Bozar is the one star Michelin restaurant in the Palais des Beaux Arts Museum. Chef Karen Torosyan, the ‘Pie King’, is noted for his pâté en croûte and in 2015 he was named the World Champion of Pâté en Croûte. However be warned, if you want to try any of his crusts they must be order about a week ahead of time. We ordered a Pithiviers a week before and tried to order a Millefeuille that evening and were told it was not possible. They also offer 3 and 5 course tasting menus with wine pairings available. It is a large place on multiple levels with bare marble tables closely set and appointed with bare wood armless chairs. One end of the longer room is the open kitchen where there is a always a flurry of activity. Karen Torosyan was there and very busy in the kitchen, with his name etched on the end of the huge stainless steel cooktop. Lights are dimmed and the noise level is high. Service was friendly, spoke good English and reasonably attentive.
Even pre-ordering it takes 45 minutes for your crust to be made ready to come to the table. Chef did present our unbaked crust. In the meantime we enjoyed a gin and tonic and some amuse bouche.
Amuse bouche started with really thin crisps, lovage from the chef’s home town and an herb hummus dip.
Gougères were filled with smooth tasty cream with a good cheese flavor. Mackerel was in a thin wrapped tube. The mackerel was mild in flavor and well herbed up to make it nice. Ham mousse was rounded on a pickle slice and set in a thin small tart shell. The mousse was slightly grainy but the pickle added a fun twist to a fairly good bite.
Bread was a round loaf that was dense and served with softened butter.
A shrimp croquette from the North Sea was in a nice bisque like sauce. The soft fried shell was creamy inside with good flavor. The bisque was not to thick or overly rich. It had a good taste.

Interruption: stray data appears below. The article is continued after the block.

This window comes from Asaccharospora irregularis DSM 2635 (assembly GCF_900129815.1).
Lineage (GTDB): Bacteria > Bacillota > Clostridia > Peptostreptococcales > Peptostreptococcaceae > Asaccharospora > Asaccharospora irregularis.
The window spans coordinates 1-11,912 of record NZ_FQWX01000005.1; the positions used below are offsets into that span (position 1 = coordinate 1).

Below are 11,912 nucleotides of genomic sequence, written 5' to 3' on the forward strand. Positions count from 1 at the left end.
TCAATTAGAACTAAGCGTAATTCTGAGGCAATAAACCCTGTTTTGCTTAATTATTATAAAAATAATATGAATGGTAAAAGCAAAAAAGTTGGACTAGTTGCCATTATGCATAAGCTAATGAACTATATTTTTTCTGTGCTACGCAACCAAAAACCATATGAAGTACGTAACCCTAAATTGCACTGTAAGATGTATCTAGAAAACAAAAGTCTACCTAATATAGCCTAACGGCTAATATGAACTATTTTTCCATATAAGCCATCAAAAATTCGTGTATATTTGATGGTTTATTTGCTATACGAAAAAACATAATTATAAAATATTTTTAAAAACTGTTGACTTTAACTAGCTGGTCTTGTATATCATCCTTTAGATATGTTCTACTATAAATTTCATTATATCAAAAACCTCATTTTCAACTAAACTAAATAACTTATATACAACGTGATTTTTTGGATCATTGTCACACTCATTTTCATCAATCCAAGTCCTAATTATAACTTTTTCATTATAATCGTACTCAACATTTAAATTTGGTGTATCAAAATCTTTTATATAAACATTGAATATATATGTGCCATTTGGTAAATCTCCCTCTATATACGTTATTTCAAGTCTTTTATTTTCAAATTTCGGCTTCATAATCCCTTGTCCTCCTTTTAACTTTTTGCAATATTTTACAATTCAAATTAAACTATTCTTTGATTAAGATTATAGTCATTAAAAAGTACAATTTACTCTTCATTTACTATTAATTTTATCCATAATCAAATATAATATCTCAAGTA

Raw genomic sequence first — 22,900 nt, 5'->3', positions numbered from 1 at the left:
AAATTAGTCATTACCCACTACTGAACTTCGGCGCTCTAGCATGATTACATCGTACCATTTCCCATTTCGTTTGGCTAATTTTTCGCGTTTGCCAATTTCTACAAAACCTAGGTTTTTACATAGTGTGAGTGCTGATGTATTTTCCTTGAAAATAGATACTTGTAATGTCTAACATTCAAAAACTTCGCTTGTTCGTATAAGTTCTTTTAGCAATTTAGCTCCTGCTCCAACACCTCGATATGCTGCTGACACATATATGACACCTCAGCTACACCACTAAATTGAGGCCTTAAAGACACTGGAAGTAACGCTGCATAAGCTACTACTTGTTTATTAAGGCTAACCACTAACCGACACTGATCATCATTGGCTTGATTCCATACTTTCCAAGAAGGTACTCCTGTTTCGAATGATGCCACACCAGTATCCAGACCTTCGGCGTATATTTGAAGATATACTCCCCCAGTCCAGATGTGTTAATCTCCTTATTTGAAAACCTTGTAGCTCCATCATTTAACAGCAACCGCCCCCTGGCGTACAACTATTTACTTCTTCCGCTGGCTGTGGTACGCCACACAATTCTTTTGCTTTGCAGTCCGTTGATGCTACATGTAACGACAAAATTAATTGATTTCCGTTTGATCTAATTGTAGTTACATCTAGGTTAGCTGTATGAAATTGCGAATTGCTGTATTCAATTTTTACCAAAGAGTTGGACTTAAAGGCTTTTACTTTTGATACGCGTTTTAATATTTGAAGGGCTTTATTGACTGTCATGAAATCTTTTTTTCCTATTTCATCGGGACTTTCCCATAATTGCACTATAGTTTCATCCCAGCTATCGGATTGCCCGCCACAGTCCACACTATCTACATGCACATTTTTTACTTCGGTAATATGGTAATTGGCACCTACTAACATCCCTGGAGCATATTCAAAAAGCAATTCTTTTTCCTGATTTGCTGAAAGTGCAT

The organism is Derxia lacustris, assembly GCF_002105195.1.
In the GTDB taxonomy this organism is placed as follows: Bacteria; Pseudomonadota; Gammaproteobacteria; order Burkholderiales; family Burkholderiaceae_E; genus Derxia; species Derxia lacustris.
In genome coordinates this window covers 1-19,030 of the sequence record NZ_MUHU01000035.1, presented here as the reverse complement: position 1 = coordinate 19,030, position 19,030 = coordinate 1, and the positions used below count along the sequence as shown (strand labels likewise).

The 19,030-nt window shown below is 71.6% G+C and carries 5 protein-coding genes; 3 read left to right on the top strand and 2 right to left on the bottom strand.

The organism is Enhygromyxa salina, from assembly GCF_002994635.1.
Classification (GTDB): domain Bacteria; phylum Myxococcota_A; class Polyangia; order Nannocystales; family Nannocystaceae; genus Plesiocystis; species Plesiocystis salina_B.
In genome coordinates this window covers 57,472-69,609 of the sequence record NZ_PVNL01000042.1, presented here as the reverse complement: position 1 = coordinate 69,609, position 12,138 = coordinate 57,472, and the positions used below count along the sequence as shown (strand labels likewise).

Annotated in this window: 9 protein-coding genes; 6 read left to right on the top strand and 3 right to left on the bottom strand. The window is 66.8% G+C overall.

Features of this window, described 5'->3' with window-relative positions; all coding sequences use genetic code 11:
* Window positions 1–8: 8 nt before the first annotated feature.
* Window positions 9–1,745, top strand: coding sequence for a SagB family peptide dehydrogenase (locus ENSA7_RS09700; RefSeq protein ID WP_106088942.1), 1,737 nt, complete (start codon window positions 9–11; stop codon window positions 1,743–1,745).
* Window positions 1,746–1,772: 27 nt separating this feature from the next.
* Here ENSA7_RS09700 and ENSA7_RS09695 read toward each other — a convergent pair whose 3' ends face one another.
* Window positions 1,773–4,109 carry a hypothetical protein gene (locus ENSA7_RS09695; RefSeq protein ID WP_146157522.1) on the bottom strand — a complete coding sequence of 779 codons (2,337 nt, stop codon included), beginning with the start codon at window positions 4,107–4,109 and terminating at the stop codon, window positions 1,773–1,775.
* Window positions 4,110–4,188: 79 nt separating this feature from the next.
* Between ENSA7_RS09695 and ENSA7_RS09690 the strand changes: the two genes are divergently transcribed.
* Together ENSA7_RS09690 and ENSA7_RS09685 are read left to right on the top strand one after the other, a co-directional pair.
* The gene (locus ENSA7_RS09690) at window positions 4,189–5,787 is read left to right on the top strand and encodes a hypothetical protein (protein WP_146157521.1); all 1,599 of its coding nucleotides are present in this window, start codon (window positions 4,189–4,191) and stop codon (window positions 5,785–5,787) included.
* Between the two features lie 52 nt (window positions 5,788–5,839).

Then came the main event. The Pithiviers Crust contained duck of Gérard Burgaud from Challans and foie gras. It was sold for 2 people. Chef himself brought it to the table and sliced it for us. Once plated they came by with sauce which was good for the filling but I thought it was criminal to pour it over the crisp crust as they did. It was served with a tasty small side salad of greens. The complete crust contained a layer of small chopped vegetables and on top of that was the rare piece of duck with the foie gras topping that and a layer of greens making up the top of the pile under the decoratively cut crust. It was a work of art. It was tasty and beautiful but I’m not sure it was worth all the effort and show. However it was remarkable how he could get the vegetables nicely cooked and keep the meat rare and not melt the foie gras. I would have preferred a buttery crust but part of his claim to fame is making this all work with a smaller percentage of fat than usual. Each crust is issued a tag marking its numerical order of making them.
It was plenty to eat for two, so we opted not to order dessert. They did serve some sweet treats though, a gooey chocolate brownie with a raspberry center, a chocolate chip cookie with nuts that was okay, a coconut meringue that was sweet and jellies of cassis (with a nice berry flavor) and passion fruit (that was really tart with a sugar coating).